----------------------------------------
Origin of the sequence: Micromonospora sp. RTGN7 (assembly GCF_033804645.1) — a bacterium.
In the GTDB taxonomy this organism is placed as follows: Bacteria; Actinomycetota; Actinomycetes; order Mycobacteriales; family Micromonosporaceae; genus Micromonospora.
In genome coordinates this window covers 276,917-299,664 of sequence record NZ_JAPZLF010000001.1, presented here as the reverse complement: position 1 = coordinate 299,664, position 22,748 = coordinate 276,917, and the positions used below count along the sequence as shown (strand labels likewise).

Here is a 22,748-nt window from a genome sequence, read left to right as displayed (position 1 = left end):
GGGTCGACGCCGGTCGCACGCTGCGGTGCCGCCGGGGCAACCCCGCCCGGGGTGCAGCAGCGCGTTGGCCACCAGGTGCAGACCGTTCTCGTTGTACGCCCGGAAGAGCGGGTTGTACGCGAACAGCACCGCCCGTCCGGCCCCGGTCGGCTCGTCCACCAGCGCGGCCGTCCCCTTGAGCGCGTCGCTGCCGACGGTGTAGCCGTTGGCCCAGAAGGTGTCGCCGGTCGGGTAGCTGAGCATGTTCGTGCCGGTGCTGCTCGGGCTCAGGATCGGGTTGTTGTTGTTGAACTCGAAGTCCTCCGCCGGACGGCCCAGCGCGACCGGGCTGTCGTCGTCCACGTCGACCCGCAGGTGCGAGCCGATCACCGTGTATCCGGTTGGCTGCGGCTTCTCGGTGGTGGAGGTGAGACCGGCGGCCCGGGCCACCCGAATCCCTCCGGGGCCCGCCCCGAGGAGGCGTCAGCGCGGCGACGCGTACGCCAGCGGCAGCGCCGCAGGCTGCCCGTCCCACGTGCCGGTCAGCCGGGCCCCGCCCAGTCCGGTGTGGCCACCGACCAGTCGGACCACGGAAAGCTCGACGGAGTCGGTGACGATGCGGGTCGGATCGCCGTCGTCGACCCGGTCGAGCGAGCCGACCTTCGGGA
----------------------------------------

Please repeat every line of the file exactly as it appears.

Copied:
Origin of the sequence: Micromonospora sp. RTGN7 (assembly GCF_033804645.1) — a bacterium.
In the GTDB taxonomy this organism is placed as follows: Bacteria; Actinomycetota; Actinomycetes; order Mycobacteriales; family Micromonosporaceae; genus Micromonospora.
In genome coordinates this window covers 276,917-299,664 of sequence record NZ_JAPZLF010000001.1, presented here as the reverse complement: position 1 = coordinate 299,664, position 22,748 = coordinate 276,917, and the positions used below count along the sequence as shown (strand labels likewise).

Here is a 22,748-nt window from a genome sequence, read left to right as displayed (position 1 = left end):
GGGTCGACGCCGGTCGCACGCTGCGGTGCCGCCGGGGCAACCCCGCCCGGGGTGCAGCAGCGCGTTGGCCACCAGGTGCAGACCGTTCTCGTTGTACGCCCGGAAGAGCGGGTTGTACGCGAACAGCACCGCCCGTCCGGCCCCGGTCGGCTCGTCCACCAGCGCGGCCGTCCCCTTGAGCGCGTCGCTGCCGACGGTGTAGCCGTTGGCCCAGAAGGTGTCGCCGGTCGGGTAGCTGAGCATGTTCGTGCCGGTGCTGCTCGGGCTCAGGATCGGGTTGTTGTTGTTGAACTCGAAGTCCTCCGCCGGACGGCCCAGCGCGACCGGGCTGTCGTCGTCCACGTCGACCCGCAGGTGCGAGCCGATCACCGTGTATCCGGTTGGCTGCGGCTTCTCGGTGGTGGAGGTGAGACCGGCGGCCCGGGCCACCCGAATCCCTCCGGGGCCCGCCCCGAGGAGGCGTCAGCGCGGCGACGCGTACGCCAGCGGCAGCGCCGCAGGCTGCCCGTCCCACGTGCCGGTCAGCCGGGCCCCGCCCAGTCCGGTGTGGCCACCGACCAGTCGGACCACGGAAAGCTCGACGGAGTCGGTGACGATGCGGGTCGGATCGCCGTCGTCGACCCGGTCGAGCGAGCCGACCTTCGGGA